Hello Everyone,

For the last several months, I have watched as Republicans and pundits alike talk incessantly about how President Obama is so “unpopular.” Almost from day one, the Republicans have worked to make it so. Driving the President’s “approval ratings” to a level (currently 43% per Gallop) that approaches President Reagan’s ratings nadir (35%) is perhaps their singular accomplishment over the last five years. It’s hard to point to much else.

“Popularity” is an ephemeral notion. It’s not based on logic or subject to analysis. Note that since the President took office, the economy has recovered significantly, the unemployment rate is down from over 10% in 2009 to 7.6%, stock indices keep setting record highs, and both inherited wars have ended or are ending.  Were it not for the unrelenting assault by the opposition on virtually everything the President has done or tried to do, these ratings would undoubtedly be much higher, even given the faulty Patient Protection and Affordable Care Act website launch. In fact, enrollment has exceeded the Administration’s original goal of 7 million.

So, while puzzling about this popularity phenomenon — the elusive realm of impression and opinion — I return to what I told a Christian Science Monitor reporter in an interview on the floor of the Democratic convention in 2008: I back Mr. Obama because of his “intellect, temperament and worldview.” I still enthusiastically do. That conviction was reaffirmed once more when I listened to and then read the President’s speech about Russia, Ukraine, and world order in Brussels last week. [By the way, I think the world should start referring to the “BRIC” countries as “BIC” countries, as Russia changes national borders with the stroke of a (cheap) pen, ceding its right to be considered an emerging economic power.]

The entire transcript of the Brussels speech is attached. It’s well worth your time to read it. If you’d prefer to watch and listen, here is the YouTube link: http://www.youtube.com/watch?v=EVZWLqkBtf0

Here are some excerpts:

 …we meet here at a moment of testing for Europe and the United States and for the international order that we have worked for generations to build. Throughout human history, societies have grappled with fundamental questions of how to organize themselves, the proper relationship between the individual and the state, the best means to resolve the inevitable conflicts between states.

 And it was here in Europe, through centuries of struggle, through war and enlightenment, repression and revolution, that a particular set of ideals began to emerge, the belief that through conscience and free will, each of us has the right to live as we choose, the belief that power is derived from the consent of the governed and that laws and institutions should be established to protect that understanding…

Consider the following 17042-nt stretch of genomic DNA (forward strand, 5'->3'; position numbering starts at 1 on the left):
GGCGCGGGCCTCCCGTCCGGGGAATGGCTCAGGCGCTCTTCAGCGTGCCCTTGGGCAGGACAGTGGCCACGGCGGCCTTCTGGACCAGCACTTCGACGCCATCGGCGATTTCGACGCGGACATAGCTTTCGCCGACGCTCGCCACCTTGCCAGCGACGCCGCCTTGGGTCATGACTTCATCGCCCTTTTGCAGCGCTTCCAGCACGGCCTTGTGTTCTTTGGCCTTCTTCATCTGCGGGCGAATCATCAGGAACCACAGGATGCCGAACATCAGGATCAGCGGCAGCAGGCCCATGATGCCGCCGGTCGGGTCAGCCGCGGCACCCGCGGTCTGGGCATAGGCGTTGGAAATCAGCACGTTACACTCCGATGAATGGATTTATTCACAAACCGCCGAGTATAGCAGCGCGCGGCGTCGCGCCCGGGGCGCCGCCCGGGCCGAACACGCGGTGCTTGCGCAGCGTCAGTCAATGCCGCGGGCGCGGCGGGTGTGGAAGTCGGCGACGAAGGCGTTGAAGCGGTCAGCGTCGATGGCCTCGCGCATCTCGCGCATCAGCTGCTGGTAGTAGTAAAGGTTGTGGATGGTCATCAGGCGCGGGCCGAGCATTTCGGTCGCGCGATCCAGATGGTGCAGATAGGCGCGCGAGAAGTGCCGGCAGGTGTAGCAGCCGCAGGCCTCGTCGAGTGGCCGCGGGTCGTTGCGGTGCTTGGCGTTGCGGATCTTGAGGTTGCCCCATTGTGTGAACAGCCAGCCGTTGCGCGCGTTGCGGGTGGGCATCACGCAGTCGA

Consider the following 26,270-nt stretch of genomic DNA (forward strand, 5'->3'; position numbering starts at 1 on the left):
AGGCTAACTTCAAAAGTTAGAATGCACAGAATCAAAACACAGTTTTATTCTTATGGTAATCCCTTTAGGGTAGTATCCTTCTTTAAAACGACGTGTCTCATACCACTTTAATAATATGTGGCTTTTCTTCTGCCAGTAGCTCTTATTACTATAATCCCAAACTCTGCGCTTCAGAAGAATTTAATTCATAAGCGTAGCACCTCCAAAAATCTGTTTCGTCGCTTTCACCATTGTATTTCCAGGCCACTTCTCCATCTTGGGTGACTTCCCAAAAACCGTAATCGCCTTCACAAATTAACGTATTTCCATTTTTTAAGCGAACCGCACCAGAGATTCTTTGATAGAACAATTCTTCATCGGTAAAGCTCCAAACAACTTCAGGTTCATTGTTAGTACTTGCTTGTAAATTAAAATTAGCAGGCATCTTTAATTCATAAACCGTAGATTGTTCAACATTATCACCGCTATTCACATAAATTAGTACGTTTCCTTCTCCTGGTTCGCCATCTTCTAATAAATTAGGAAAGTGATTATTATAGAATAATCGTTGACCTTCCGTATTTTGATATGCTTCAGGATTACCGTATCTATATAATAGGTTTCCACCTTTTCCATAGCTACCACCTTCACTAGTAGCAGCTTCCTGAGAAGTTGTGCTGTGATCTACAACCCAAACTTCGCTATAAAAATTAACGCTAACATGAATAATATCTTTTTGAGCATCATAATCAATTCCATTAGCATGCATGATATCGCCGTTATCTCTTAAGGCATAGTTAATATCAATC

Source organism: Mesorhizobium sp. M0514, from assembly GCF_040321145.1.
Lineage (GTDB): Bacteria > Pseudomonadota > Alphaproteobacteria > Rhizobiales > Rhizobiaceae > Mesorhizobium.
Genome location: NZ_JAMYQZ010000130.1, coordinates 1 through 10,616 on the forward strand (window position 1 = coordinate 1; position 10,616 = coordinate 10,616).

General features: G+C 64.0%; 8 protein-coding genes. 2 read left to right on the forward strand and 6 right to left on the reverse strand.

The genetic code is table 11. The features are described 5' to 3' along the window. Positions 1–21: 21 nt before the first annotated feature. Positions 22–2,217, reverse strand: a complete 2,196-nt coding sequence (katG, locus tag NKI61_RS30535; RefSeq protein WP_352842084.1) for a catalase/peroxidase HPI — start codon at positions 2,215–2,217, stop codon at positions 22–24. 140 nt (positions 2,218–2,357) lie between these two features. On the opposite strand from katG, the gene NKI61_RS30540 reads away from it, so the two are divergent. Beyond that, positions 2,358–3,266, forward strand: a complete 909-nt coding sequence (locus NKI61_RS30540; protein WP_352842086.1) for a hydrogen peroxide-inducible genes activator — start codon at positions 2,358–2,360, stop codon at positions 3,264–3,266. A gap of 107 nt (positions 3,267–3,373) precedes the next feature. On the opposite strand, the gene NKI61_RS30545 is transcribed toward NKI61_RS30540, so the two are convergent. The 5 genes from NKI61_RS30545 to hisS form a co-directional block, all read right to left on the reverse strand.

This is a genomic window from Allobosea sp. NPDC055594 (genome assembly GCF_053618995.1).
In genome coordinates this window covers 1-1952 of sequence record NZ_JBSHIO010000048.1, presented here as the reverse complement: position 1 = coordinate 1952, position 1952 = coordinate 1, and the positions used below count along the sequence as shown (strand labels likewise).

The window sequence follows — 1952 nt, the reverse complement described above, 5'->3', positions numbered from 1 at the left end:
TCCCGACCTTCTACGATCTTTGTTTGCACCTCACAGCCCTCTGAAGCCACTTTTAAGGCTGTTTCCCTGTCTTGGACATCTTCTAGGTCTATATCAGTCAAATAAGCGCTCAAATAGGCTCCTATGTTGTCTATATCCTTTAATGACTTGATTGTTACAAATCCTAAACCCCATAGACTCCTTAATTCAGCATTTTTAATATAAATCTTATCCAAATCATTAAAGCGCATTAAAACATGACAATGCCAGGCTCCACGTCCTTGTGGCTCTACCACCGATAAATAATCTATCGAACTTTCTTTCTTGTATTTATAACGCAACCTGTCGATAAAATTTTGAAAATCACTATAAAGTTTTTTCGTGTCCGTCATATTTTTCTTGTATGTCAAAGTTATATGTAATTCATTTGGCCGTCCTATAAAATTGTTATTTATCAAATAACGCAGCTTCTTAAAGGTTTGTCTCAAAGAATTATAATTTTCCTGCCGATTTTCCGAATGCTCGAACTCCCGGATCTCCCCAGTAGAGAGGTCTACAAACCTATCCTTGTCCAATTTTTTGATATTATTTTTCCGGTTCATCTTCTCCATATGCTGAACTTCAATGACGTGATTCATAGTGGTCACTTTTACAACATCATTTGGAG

And those ideas eventually inspired a band of colonialists across an ocean, and they wrote them into the founding documents that still guide America today, including the simple truth that all men, and women, are created equal.

 But those ideals have also been tested, here in Europe and around the world. Those ideals have often been threatened by an older, more traditional view of power. This alternative vision argues that ordinary men and women are too small-minded to govern their own affairs, that order and progress can only come when individuals surrender their rights to an all-powerful sovereign. Often this alternative vision roots itself in the notion that by virtue of race or faith or ethnicity, some are inherently superior to others and that individual identity must be defined by us versus them, or that national greatness must flow not by what people stand for, but what they are against.

 In so many ways, the history of Europe in the 20th century represented the ongoing clash of these two sets of ideas, both within nations and among nations. The advance of industry and technology outpaced our ability to resolve our differences peacefully. And even — even among the most civilized of societies on the surface, we saw a descent into barbarism…

 I believe that over the long haul as nations that are free, as free people, the future is ours. I believe this not because I’m naive. And I believe this not because of the strength of our arms or the size of our economies. I believe this because these ideals that we affirm are true. These ideals are universal…

I say this as the president of a country that looked to Europe for the values that are written into our founding documents and which spilled blood to ensure that those values could endure on these shores. I also say this as the son of a Kenyan whose grandfather was a cook for the British, and as a person who once lived in Indonesia as it emerged from colonialism.

President Obama is highly popular with me.  Intellect, temperament, and worldview.

Please, as always, pass it on.

And, remember that previous Obamagrams are stored on www.obamagrams.com



Attachment – Brussels Speech – 3-26-14 – Washington Post transcript


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